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Molecular mechanisms of inherited startle syndromes

Abstract

Inherited neurological disorders involving an exaggerated startle response to unexpected sensory stimuli have been identified in mice, cows, dogs, horses and humans. Recent studies of the molecular pathology of a number of these startle syndromes have revealed that they are caused by defects in the inhibitory glycinergic pathways that mediate reciprocal and recurrent inhibition in the spinal cord. These defects arise from various mutations of the receptor for glycine, which either impair its sensitivity to agonists or reduce its expression in vivo. The emergent models of the molecular mechanisms that underlie startle disorders illustrate how diverse mutations can converge physiologically to produce a common phenotype.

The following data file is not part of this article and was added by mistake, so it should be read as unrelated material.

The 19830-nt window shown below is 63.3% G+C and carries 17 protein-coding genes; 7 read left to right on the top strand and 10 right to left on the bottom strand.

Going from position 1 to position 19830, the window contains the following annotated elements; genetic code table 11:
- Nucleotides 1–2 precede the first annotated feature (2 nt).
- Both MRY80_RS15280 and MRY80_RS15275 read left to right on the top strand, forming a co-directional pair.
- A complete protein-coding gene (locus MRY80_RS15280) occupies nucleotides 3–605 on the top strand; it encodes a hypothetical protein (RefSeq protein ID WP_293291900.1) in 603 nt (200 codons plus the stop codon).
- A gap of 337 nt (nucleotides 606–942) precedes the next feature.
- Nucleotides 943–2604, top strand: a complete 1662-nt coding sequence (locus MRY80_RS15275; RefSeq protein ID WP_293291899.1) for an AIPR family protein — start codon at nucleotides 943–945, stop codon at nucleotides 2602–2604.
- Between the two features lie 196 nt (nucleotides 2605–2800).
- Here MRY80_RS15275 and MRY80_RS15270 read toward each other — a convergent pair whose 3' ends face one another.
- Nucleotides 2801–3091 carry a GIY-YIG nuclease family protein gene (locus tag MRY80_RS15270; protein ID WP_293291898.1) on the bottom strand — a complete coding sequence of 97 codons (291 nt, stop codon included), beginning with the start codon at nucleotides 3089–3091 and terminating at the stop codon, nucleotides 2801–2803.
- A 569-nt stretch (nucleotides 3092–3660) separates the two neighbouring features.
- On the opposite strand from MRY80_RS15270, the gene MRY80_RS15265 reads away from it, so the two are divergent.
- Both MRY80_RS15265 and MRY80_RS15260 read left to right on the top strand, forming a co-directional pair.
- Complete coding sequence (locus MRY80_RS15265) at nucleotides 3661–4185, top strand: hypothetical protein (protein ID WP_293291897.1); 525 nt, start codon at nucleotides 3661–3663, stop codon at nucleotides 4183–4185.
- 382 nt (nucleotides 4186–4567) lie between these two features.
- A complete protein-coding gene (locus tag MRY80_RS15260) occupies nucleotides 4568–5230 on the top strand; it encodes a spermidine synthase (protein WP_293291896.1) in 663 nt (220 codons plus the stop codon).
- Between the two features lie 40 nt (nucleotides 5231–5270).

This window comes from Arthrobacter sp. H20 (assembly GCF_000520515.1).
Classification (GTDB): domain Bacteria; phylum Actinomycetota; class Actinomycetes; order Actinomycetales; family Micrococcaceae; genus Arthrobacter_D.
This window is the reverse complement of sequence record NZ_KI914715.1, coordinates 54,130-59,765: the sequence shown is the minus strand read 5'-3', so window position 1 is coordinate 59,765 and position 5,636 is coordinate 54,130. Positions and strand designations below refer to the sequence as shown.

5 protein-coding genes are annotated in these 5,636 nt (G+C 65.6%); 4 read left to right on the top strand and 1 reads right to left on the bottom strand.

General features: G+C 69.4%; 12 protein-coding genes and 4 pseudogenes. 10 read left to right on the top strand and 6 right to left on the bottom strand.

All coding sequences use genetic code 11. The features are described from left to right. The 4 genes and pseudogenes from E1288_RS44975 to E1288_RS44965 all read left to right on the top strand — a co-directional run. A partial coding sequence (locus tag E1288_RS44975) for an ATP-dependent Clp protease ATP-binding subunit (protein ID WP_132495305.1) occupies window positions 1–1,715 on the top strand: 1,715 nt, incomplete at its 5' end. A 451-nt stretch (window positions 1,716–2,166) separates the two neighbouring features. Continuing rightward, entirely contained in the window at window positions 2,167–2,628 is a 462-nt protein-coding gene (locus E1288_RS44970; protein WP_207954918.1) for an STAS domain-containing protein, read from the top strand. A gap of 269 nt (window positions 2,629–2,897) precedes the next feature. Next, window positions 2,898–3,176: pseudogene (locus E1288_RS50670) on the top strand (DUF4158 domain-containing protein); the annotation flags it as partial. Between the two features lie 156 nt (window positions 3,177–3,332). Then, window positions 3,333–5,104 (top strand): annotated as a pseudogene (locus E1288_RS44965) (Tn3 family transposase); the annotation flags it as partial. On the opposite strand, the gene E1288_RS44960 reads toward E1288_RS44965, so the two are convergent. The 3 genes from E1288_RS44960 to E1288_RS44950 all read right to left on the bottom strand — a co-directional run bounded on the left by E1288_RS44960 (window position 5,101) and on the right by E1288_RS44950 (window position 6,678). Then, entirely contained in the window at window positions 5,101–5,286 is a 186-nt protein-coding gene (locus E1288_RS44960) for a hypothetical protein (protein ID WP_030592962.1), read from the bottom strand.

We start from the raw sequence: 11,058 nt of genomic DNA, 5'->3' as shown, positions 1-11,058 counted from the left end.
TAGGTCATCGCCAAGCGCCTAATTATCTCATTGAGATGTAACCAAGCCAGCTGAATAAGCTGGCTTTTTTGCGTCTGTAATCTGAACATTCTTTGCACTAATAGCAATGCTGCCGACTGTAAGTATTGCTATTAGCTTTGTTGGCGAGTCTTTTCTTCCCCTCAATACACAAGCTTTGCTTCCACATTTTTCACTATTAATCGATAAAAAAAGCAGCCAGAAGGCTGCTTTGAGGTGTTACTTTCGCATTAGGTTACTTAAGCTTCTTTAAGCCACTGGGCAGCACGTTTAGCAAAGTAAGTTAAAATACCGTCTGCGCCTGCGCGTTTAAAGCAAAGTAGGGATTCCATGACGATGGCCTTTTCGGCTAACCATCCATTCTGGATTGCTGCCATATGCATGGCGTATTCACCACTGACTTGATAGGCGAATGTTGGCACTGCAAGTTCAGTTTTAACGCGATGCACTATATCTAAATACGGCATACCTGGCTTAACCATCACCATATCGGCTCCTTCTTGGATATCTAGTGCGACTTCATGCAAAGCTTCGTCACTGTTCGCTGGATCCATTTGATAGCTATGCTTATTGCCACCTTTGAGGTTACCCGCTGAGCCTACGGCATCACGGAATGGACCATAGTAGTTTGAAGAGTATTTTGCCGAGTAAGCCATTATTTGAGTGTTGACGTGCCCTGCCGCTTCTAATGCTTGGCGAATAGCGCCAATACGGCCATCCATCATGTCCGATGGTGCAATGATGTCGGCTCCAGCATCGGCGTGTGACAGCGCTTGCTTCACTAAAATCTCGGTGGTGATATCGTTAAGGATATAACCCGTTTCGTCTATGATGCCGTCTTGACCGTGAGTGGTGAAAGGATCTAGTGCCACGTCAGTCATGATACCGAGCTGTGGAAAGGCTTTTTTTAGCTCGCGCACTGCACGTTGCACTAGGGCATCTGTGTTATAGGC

Type Journal
ISBN 0166-2236 (Print)
Authors Rajendra, S.;Schofield, P. R. :
Publisher Name TRENDS NEUROSCI
Published Date 1995-01-01 00:00:00
Published Volume 18
Published Issue 2
Published Pages 80-2
URL http://www.ncbi.nlm.nih.gov/entrez/query.fcgi?cmd=Retrieve&db=PubMed&dopt=Citation&list_uids=7537418
Status Published In-print